New evidence from Emily is shaking Salt Spring History
I was always under the impression that this photo was taken when the
was consecrated in 1885. Of course, I wasn't there! The bell may have
purchased a couple of years later. Are you sure there's a bell in the
shown in the photo?
The bell is in the steeple, the enlargement shows that.
I love the logo!
Too busy to consider the question properly at the moment (re bell, St.
Paul's 1885 or 1887)
Love the evidence.
Maybe it's a consecration of a new bell...
Bob Akerman swears the picture is the consecration of the church. To
me it looks more like a wedding party.
1885? I don't think so... but must dig a little deeper into some dates.
I agree with Barb about the wedding. In fact, there may even be more
one bride and groom in the picture. Why all the bouquets and boutonniere?
that time the priest was not resident on SSI and given the clergys'
misadventures on the water this may be a photo of the marriages that
place on a spring visit - "caching up"...
The cemetery is already fenced with some headstones... will check the
There is no evidence of a bell or cross on the old butter church (source
many of St. Paul's building materials). Could check with St. Anne's...
I have contacted the diocese in Victoria and hope to visit their archives
look at the records.
Will keep you posted!
From: <mailto:email@example.com>Jack Woodward
Cc: <mailto:firstname.lastname@example.org>Elizabeth Woodward ; <mailto:email@example.com>Louise
Woodward ; <mailto:firstname.lastname@example.org>email@example.com ; <mailto:firstname.lastname@example.org>email@example.com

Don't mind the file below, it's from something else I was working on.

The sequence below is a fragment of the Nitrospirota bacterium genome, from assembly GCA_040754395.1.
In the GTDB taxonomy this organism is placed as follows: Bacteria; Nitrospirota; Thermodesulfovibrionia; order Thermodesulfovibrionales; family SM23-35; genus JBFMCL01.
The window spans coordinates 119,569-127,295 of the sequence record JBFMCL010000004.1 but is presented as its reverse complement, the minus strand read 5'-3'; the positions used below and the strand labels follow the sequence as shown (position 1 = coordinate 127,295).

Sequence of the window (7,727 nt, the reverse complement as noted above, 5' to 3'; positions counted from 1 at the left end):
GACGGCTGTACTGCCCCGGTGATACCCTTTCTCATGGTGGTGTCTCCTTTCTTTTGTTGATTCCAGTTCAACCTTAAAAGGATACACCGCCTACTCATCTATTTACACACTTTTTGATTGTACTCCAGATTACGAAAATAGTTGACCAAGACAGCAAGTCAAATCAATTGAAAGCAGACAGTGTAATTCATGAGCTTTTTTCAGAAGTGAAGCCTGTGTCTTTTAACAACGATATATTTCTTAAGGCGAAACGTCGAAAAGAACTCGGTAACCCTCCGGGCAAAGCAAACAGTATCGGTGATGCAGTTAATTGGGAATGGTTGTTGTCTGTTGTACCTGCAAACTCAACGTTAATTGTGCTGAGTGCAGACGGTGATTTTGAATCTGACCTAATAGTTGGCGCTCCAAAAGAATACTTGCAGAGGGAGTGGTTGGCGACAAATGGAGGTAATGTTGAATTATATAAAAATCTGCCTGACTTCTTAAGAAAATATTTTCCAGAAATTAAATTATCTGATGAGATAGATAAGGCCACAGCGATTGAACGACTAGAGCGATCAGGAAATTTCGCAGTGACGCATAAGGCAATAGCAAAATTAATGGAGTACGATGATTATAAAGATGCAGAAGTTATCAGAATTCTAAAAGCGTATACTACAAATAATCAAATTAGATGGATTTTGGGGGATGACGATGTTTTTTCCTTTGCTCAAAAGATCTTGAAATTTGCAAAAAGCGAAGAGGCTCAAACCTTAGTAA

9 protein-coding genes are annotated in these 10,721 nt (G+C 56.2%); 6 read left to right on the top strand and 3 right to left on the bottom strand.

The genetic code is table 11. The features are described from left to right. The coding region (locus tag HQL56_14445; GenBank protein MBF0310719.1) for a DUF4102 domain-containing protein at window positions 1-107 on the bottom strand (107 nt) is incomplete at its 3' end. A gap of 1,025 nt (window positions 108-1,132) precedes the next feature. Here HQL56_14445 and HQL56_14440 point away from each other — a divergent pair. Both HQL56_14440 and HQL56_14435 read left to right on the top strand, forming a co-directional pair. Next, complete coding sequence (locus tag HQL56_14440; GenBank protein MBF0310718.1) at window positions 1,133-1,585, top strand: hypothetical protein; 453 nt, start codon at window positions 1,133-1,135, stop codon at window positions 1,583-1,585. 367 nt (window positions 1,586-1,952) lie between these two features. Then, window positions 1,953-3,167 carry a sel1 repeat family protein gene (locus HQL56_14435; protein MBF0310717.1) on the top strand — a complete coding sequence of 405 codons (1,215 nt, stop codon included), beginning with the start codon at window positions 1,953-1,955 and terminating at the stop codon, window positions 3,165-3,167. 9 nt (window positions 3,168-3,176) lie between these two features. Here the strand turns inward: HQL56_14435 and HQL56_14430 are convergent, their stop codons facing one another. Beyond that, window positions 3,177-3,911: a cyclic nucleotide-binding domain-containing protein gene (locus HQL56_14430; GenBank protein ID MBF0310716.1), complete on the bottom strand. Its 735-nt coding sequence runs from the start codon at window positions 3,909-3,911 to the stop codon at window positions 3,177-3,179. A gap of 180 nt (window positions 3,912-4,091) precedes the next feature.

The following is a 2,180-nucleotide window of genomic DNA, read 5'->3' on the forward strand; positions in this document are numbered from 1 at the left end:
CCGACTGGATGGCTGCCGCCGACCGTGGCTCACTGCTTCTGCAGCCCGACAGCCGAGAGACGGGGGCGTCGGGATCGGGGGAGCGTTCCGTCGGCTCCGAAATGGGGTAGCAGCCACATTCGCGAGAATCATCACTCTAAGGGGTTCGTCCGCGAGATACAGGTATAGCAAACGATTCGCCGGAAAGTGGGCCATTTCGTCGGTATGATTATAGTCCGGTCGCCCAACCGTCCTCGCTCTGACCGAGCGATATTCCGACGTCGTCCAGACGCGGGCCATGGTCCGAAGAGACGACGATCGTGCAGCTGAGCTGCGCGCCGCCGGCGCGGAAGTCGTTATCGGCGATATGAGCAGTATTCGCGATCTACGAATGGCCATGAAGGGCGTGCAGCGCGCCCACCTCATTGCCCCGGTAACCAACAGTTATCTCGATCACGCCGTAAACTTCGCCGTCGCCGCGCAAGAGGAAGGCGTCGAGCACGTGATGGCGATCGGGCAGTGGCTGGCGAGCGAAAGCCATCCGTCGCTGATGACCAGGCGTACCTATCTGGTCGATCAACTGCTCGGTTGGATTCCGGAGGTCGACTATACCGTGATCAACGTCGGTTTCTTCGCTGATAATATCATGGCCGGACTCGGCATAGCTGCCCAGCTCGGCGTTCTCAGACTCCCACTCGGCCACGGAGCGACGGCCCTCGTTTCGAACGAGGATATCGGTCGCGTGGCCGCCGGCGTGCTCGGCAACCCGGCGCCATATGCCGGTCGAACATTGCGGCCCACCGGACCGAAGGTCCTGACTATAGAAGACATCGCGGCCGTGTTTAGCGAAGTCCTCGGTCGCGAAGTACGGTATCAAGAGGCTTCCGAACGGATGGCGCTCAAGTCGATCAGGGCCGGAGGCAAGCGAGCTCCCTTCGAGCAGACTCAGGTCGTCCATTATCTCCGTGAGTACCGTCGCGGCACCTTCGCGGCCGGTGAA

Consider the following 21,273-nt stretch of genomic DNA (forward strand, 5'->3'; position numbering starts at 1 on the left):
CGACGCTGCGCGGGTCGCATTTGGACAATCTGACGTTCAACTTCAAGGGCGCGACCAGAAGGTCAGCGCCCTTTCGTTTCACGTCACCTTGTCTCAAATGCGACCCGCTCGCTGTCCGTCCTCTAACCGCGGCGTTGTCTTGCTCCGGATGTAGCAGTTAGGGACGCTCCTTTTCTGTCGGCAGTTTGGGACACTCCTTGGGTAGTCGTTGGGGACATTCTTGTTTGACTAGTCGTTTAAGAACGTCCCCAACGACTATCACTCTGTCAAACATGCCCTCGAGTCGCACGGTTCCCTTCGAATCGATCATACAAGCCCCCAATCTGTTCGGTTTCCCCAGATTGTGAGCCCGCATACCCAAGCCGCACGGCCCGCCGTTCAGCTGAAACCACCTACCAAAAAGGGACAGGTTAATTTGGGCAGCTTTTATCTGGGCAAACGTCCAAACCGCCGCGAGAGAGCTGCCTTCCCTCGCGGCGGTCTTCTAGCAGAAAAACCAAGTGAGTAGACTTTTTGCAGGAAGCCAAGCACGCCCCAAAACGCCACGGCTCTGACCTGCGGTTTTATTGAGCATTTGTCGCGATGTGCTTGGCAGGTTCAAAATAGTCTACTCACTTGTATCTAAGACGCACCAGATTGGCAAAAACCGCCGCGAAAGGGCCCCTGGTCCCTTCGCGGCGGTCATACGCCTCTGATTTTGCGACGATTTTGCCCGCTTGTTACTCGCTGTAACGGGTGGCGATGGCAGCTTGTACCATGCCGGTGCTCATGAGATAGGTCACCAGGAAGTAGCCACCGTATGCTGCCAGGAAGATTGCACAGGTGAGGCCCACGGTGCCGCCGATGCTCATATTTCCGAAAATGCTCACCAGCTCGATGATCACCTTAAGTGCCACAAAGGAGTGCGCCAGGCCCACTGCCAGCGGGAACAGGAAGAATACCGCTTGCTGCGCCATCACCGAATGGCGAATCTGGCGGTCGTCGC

Sent: Sunday, July 29, 2007 6:23 PM
Subject: St. Paul's church bell inscription
Editor, the Driftwood,
Attention Gail Sjuberg
Yesterday (July 28th) Derrick Lundy took some dramatic photos of the
lifting of the steeple and bell from St. Paul's church in Fulford. This
provided an opportunity to record the inscription on the 120-year-old
CUM MELODIA ILLIUS AURIBUS
INSULAE FONTIS SALSI CRESCAT
IN EIS DEVOTIO ADEI
G.T. DONCKELE, PRESBYTER
I sent the Latin to my friend Brian Moss, a Ph.D. student in Classics
at Exeter College, Oxford, and have received the following translation:
When the melody of this [bell] sounds in the ears
of the people of Saltspring Island,
may their devotion to Him grow.
Protector of the Church
G.T. Donckele, Presbyter
In the year of our Lord, 1887
Brian Moss has provided a very detailed monograph about the nuances
of the translation and the historical origin of this inscription, noting,
among other things, the similarity with words found in a paper by Giacomo
Baroffio titled Pontificalia & Ritualia Italica. Brian also noted
"One line that might be of interest to you is insulae fontis salsi.
I translate this above as "Saltspring Island", but it literally
says "the island of the salt spring". It is interesting that
the author decided to translate the elements of "Saltspring"
into Latin rather than simply Latinising the name. "
We will make the full monograph that Brian Moss prepared available to
the Salt Spring Archives and for the use of the congregation of the
St. Paul's church. Indeed, the Driftwood may want to publish it in full,
but it will take half a page. It is very interesting, and full of amazing
detail and curiosity that you wouldn't expect at all!